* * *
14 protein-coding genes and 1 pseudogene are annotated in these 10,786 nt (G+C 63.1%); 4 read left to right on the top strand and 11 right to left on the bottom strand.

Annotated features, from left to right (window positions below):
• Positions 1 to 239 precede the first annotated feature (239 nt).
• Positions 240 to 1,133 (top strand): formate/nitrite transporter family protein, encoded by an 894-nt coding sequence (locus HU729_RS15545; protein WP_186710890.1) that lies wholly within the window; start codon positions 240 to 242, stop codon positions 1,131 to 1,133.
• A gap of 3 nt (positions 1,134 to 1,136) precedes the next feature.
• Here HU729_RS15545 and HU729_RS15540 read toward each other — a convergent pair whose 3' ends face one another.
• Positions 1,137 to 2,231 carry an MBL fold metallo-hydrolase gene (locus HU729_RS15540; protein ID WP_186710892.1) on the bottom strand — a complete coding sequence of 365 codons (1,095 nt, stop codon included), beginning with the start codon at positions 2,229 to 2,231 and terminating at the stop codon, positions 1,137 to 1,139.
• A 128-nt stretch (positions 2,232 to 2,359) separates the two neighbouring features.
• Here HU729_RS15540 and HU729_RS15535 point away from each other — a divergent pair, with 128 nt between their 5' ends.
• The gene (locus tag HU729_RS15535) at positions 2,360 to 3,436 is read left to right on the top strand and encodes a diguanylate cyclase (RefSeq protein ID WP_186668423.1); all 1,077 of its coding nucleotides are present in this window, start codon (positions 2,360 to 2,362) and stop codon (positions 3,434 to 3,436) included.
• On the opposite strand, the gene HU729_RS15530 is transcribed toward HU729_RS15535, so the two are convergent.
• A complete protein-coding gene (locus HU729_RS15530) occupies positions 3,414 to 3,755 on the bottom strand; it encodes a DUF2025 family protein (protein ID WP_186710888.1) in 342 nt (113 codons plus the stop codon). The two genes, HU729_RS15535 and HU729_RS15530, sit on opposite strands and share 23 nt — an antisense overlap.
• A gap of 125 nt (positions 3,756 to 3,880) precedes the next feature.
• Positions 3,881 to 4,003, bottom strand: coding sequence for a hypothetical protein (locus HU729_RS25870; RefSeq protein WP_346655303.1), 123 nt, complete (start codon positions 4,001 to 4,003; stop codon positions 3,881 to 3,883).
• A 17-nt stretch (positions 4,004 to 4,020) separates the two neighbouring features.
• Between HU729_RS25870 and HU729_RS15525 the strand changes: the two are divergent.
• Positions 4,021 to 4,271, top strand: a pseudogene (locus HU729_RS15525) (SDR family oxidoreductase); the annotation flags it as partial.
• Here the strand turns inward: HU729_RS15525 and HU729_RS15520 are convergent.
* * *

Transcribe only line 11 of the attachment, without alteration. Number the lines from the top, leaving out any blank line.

• On the opposite strand, the gene HU729_RS15530 is transcribed toward HU729_RS15535, so the two are convergent.